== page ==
HEADQUARTERS DEPARTMENT OF THE OHIO,
Cincinnati, Ohio, April 17, 1863.
Major General H. W. HALLECK,
General-in-Chief, Washington, D. C.:
GENERAL: I have the honor to submit to you the following points with regard to the position of forces in West Virginia:
1st. The enemy's force in front of Newbern to the Tennessee line is a unit, and acts as one body; hence, whether they make aggressive movements through Eastern Kentucky or West Virginia, they can only be properly met when there is an intimate connection between the troops on the Kanawha and on the Big Sandy.
2nd. The Kanawha Valley has its natural base of supplies at Gallipolis, in Ohio, and must draw its stores from the Department of the Ohio, while its connection with the East is remote, roundabout, and precarious.
3rd. The Lower Kanawha region will always be unsafe, unless the Kentucky flank is guarded by a plan perfectly understood between the commandants of the two districts, and lack of this mutual understanding makes great liability to raids, such as that lately made to Point Pleasant. If connected, it will be easy to establish a chain of outposts across the entire front, while the supports at central points, like Charleston and Louisa, will be available at any part of the circumference. What would seem to be the natural boundary of that part of Virginia which should be attached to this department is the ridge between the connecting with General Schenck, at Somerville Court-House.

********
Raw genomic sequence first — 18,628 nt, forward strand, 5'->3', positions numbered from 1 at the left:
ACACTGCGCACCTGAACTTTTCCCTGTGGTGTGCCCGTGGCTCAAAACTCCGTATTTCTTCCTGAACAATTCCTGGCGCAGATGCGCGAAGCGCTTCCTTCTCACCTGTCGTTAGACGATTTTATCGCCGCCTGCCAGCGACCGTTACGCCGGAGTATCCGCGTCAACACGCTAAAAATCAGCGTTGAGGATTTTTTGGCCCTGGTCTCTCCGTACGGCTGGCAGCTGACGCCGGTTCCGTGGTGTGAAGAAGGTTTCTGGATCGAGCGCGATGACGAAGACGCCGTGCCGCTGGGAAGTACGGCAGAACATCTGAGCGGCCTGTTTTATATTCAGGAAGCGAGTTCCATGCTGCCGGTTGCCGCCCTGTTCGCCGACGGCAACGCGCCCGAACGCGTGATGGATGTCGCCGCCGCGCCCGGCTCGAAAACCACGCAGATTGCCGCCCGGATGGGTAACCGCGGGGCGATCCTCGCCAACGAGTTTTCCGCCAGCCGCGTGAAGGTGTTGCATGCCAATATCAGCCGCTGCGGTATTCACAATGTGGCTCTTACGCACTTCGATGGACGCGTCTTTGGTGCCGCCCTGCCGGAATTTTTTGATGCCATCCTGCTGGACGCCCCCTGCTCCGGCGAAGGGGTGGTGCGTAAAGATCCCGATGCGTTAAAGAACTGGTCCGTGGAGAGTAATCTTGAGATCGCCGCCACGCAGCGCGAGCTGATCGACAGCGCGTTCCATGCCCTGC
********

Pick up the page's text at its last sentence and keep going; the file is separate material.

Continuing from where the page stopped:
Without any desire to increase the limits of this department, I would respectfully suggest that the good of the public service seems to require that the forces of Eastern Kentucky and West Virginia should belong to one command.
A copy of this communication has been sent to General Schenck.
I have the honor to be, general, very respectfully, your obedient servant,
A. E. BURNSIDE,
Major-General, Commanding Department.
CINCINNATI, April 17, 1863.
I wish your forces to cross with a view to getting in rear of Monticello, but want Willcox to make a co-operating attack in front. Before giving the order, it is necessary, to avoid confusion, to know just how your cavalry force from Lebanon and Glasgow will be situated to-night, with number of men and amount of artillery; in fact, and exact statement of the order you have given in needed. I will inform you accurately of orders given to Willcox.
A. E. BURNSIDE,
Washington, April 18, 1863-2 p.m.
The Quartermaster-General has instructed his officers to furnish you with all the horses they can procure. You have full authority to seize